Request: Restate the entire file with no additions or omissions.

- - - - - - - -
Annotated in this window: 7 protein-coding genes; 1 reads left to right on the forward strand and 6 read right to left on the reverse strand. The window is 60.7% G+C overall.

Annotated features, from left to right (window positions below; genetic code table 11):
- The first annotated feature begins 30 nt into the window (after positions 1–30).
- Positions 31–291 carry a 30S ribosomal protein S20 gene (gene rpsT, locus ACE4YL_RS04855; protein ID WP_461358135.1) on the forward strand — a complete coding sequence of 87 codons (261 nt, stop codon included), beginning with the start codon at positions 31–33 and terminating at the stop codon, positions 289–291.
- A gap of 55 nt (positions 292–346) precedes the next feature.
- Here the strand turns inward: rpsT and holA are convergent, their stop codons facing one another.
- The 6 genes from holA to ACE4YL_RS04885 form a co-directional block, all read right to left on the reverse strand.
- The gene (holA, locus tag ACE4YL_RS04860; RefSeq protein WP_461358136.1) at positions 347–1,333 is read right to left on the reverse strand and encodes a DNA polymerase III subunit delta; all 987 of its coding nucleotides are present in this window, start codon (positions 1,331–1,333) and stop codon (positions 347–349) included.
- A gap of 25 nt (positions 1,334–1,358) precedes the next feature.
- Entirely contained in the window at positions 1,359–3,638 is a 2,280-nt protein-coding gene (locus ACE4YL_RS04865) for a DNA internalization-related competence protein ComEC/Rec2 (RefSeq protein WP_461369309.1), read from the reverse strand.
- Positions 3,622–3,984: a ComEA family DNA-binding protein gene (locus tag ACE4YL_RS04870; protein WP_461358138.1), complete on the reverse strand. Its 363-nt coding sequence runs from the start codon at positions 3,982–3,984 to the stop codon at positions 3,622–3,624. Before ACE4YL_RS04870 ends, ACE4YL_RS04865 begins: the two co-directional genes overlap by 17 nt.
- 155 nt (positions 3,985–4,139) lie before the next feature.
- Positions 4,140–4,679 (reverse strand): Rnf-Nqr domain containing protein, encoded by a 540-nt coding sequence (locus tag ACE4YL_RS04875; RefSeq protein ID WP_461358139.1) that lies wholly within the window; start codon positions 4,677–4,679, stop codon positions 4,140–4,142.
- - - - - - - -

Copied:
Annotated in this window: 7 protein-coding genes; 1 reads left to right on the forward strand and 6 read right to left on the reverse strand. The window is 60.7% G+C overall.

Annotated features, from left to right (window positions below; genetic code table 11):
- The first annotated feature begins 30 nt into the window (after positions 1–30).
- Positions 31–291 carry a 30S ribosomal protein S20 gene (gene rpsT, locus ACE4YL_RS04855; protein ID WP_461358135.1) on the forward strand — a complete coding sequence of 87 codons (261 nt, stop codon included), beginning with the start codon at positions 31–33 and terminating at the stop codon, positions 289–291.
- A gap of 55 nt (positions 292–346) precedes the next feature.
- Here the strand turns inward: rpsT and holA are convergent, their stop codons facing one another.
- The 6 genes from holA to ACE4YL_RS04885 form a co-directional block, all read right to left on the reverse strand.
- The gene (holA, locus tag ACE4YL_RS04860; RefSeq protein WP_461358136.1) at positions 347–1,333 is read right to left on the reverse strand and encodes a DNA polymerase III subunit delta; all 987 of its coding nucleotides are present in this window, start codon (positions 1,331–1,333) and stop codon (positions 347–349) included.
- A gap of 25 nt (positions 1,334–1,358) precedes the next feature.
- Entirely contained in the window at positions 1,359–3,638 is a 2,280-nt protein-coding gene (locus ACE4YL_RS04865) for a DNA internalization-related competence protein ComEC/Rec2 (RefSeq protein WP_461369309.1), read from the reverse strand.
- Positions 3,622–3,984: a ComEA family DNA-binding protein gene (locus tag ACE4YL_RS04870; protein WP_461358138.1), complete on the reverse strand. Its 363-nt coding sequence runs from the start codon at positions 3,982–3,984 to the stop codon at positions 3,622–3,624. Before ACE4YL_RS04870 ends, ACE4YL_RS04865 begins: the two co-directional genes overlap by 17 nt.
- 155 nt (positions 3,985–4,139) lie before the next feature.
- Positions 4,140–4,679 (reverse strand): Rnf-Nqr domain containing protein, encoded by a 540-nt coding sequence (locus tag ACE4YL_RS04875; RefSeq protein ID WP_461358139.1) that lies wholly within the window; start codon positions 4,677–4,679, stop codon positions 4,140–4,142.